Salutations Nov-Dec 2018

Breathe… breathe again… Does it seem as though you need reminders to just breathe? Feels that way to me. From mid-November to January 1, I felt a need to catch up with myself. I look at people who have every right to feel more harried than I – women with kids and jobs and pets, for instance – and wonder how they do it. I really have a cushy life with a schedule that’s largely self-determined. And still…breathe…breathe again.

img_1752Was your life was a blur this holiday season? Seems like mine was. A few parties, getting the house decorated, shopping, yada-yada-yada.  Again, it’s not like we’re social butterflies or that we’re the ones having to clean our house to entertain. But there was a little baking, wrapping, and consistent ‘what’s on the schedule’ conversation to compete with the end of the semester grading that accompanies my holiday season. And all that was fun too. (Not the grading so much, but getting it over with did generate a huge sense of freedom!)

And then the holidays themselves – a few items to create in Santa’s workshop, img_4753-1.jpgmore wrapping, menu re-creation from last Christmas, a self-imposed holiday epistle and card to create… You know. All the things that make the holidays special. And all self-imposed. Neither my partner nor our few guests nor any of the recipients of wrapped treasures would find their lives blighted by things I did not do. But I would. I love a little fuss and feathers to make the season bright, the unearthing of special ornaments and the memories they engender, the cookies, the scents of balsam and pine, the tiny bursts of light amid the long December nights.

I even love the aftermath when the hoopla winds down and I can…breathe! The tree’s still up, the lights still glow, and I have a stack of books just waiting for me to crack their spines. My guy, generous though he is, was absent when the gifting gene was handed out. He never has a clue. But does he fulfill? You bet he does! That stack of books, bottles of red wine, chocolate…I’m set for a long winter’s hibernation!

I’m on my way to my 2019 Goodreads goal of reading 50 books with two under my belt already in January. I did not meet my 2018 goal – also 50 books – or at least not officially. I only recorded 41, but my bet is that I forgot to include at least enough to push me over that top. I’d far rather read than record! Meanwhile, here’s what I have been reading – all that while I complained about being too busy!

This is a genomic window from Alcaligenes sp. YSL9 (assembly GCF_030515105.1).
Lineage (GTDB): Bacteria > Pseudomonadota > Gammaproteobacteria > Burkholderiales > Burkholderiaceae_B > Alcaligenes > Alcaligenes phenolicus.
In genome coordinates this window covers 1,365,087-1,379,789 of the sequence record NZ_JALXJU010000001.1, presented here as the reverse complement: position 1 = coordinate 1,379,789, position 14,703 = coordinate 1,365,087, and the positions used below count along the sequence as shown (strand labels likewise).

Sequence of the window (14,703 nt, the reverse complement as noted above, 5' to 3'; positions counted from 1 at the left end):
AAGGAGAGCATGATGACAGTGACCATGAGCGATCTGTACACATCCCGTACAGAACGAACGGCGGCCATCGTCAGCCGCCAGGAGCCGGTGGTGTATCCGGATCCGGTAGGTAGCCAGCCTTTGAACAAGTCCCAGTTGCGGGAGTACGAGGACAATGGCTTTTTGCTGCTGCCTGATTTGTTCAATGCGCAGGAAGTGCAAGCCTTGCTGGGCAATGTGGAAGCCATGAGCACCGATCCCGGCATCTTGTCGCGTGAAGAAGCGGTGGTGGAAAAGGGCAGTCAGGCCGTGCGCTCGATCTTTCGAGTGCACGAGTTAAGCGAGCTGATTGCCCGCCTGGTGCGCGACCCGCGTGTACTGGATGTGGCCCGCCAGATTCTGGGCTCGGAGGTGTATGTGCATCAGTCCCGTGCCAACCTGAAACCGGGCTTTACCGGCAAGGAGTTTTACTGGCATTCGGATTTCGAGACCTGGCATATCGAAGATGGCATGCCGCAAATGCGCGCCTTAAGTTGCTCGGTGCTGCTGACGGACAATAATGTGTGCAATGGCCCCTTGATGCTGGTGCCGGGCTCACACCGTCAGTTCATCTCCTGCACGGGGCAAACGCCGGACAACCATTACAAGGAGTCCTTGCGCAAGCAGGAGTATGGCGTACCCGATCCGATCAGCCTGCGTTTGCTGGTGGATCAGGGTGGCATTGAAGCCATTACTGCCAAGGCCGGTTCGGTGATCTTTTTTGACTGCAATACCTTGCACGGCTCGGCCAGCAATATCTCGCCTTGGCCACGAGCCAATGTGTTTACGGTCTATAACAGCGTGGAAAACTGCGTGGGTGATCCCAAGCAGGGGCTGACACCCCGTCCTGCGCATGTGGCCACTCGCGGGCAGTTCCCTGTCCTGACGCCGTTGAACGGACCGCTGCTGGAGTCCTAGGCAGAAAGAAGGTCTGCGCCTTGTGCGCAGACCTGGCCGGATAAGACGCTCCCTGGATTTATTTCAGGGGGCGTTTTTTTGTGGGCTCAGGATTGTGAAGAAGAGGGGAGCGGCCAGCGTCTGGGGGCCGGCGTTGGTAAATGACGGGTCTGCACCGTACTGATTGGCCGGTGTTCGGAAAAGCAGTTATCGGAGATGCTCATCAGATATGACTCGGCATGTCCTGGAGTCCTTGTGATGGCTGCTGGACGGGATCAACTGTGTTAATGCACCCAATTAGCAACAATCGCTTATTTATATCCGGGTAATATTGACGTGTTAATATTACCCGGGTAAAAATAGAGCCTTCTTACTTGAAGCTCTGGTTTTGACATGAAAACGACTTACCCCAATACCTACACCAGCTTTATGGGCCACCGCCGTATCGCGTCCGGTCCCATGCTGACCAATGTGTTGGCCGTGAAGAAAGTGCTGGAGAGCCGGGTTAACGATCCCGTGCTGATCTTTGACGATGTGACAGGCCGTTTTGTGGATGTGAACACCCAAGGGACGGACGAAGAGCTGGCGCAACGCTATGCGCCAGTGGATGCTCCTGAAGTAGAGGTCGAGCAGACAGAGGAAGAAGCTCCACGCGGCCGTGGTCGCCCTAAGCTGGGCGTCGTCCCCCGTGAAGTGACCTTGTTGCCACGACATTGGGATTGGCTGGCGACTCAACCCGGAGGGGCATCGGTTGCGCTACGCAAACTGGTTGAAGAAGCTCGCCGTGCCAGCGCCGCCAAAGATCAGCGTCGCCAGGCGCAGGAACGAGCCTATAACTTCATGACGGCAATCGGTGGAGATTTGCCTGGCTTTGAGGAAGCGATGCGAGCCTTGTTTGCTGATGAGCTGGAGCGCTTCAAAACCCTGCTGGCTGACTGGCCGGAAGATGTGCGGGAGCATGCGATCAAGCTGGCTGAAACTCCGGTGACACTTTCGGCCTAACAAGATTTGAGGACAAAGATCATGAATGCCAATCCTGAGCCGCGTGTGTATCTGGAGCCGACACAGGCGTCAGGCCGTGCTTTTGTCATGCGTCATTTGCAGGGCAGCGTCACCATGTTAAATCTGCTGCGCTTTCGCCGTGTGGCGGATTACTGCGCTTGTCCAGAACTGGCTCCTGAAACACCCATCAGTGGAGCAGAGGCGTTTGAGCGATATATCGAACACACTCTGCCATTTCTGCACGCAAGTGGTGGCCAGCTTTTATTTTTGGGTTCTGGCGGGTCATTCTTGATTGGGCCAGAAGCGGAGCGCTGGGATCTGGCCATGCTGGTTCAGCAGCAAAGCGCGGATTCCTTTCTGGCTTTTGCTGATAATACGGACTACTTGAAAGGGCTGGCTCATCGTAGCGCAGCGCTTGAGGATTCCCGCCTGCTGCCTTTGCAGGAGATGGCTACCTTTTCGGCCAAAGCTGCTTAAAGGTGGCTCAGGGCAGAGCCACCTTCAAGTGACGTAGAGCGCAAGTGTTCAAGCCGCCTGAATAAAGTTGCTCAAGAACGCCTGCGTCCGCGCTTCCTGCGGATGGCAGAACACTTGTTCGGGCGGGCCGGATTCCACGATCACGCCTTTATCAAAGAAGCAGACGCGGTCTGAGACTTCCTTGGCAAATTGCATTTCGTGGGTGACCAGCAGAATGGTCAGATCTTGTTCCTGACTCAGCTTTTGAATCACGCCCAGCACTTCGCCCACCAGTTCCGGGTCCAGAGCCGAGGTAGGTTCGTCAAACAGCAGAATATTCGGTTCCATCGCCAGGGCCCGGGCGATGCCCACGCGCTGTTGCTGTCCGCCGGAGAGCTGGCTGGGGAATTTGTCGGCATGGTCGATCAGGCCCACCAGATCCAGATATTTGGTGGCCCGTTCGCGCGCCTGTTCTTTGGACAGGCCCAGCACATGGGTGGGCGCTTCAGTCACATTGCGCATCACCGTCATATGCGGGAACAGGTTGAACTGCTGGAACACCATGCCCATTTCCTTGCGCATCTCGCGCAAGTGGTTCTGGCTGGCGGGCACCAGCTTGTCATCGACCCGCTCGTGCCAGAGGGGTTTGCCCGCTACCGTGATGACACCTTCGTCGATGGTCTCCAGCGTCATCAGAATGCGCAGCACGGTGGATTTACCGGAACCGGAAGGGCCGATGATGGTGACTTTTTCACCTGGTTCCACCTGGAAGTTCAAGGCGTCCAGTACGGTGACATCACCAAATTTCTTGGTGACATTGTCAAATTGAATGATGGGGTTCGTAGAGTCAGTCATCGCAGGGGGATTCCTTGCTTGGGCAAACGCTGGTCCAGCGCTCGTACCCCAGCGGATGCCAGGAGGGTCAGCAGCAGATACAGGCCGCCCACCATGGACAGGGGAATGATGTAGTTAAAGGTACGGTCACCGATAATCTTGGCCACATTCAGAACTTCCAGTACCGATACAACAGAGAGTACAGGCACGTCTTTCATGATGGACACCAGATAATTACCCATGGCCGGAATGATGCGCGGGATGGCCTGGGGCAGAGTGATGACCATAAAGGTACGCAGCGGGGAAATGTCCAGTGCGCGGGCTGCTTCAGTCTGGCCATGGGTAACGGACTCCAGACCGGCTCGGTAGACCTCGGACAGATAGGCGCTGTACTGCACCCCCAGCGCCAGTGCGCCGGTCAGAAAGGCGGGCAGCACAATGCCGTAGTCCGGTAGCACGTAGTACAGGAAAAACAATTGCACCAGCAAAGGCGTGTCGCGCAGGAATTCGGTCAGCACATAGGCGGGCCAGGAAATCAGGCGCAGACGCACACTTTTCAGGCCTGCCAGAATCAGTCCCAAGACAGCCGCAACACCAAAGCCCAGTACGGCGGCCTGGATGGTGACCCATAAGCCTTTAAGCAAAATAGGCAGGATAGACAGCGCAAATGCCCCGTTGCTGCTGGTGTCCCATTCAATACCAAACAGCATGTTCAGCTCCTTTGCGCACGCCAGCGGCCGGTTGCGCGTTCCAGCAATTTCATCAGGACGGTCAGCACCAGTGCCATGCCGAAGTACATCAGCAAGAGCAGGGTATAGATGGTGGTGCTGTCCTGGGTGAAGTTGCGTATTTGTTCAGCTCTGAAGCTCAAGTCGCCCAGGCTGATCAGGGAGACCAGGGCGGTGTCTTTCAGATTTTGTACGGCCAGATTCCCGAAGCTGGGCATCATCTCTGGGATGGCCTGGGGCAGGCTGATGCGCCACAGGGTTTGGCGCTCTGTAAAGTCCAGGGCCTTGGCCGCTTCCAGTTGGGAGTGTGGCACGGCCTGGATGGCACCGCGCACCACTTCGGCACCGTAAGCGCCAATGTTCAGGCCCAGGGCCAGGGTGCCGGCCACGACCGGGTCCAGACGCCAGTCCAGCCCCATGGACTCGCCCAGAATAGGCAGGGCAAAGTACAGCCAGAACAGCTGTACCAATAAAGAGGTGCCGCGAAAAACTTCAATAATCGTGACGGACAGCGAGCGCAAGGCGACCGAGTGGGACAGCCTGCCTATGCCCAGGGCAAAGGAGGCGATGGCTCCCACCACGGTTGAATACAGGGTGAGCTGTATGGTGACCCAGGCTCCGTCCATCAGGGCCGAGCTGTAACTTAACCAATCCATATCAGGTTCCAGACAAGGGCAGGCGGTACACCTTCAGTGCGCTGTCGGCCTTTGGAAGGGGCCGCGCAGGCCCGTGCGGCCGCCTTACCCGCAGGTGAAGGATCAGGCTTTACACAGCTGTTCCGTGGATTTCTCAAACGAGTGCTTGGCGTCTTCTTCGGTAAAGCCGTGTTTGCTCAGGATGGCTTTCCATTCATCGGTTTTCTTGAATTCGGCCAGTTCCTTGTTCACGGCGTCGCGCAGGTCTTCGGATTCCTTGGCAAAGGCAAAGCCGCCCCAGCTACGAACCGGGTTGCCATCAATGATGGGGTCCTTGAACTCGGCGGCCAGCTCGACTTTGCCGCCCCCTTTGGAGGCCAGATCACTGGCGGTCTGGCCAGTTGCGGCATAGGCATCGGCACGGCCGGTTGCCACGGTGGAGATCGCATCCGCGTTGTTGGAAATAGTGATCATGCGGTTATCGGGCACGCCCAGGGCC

closeWhat do girls learn from what they’re told? In this tale, we see the generational effects of intelligence vs. beauty comparisons among siblings. Come on people! Why can’t women be both smart and beautiful?  The characters in this story were – but never quite believed it – because they were told otherwise.


Kate Atkinson tells a whopping good tale of what is, was, or might have been in the life ofatkinson one family. Again and again, she shows how small shifts in one’s present reality can cause seismic changes in one’s future. I bemoaned the fate of Ursula Todd…until an alternate reality brought an entirely different outlook on her life…and then I bemoaned her fate again, and yet again. Atkinson hooked me and I’ll be thinking about those seismic changes for some time to come.

mazzeoI wasn’t thrilled to read another version of Irena Sendler’s story since I so liked Life if a Jar by Jack Mayer. The things I’ll do for my book clubs. But Mazzeo did give me a much different view of Warsaw – the size and scope of the city, the ghetto, and the bureaucracy that Sendler and her many colleagues were able to use in their quest to save Jews. All amid increasing and appalling risks. The story is so powerful I should not have balked to read more about it.

kinselaAfter wallowing through German-occupied Warsaw, I took a delightful break with Sophie Kinsella and found yet another good lesson amid the humor. We can’t know what it’s like to walk around inside another person’s skin. What might look perfect from the outside may be much murkier and desperate to the owner of that skin. This was a fun and insightful read as I’ve come to expect from Kinsella.

bernhardSpeaking of desperate, Susan Bernhard caused me to wallow again – in poverty, abuse and neglect, racism, and all the hopelessness that goes along with all of the above. I despaired that our hero would survive let alone thrive, but glimmers of smarts, resourcefulness, and a hand up from caring others gave me hope.



It’s always fun to see women emerging from what they’ve been told to be. Are we seeing a theme here? The Sunshine Sisters is another such tale. This one felt different from other books I’ve read by Jane Green. The mother – and often the sisters – were pretty unlikable through much of the book. But I could tell there might be a transformation eventually, and that kept me going. In the end, I’d have enjoyed hanging out with them all. Okay, maybe not the mother. But the chef sister and the baker? I’d let them feed me.

And once again I have a nagging doubt in my reading/recording ratio. But that will do for now. And in January I already look forward to sharing the two I finished this week. They were corkers! Stay tuned… And happy, happy new year!


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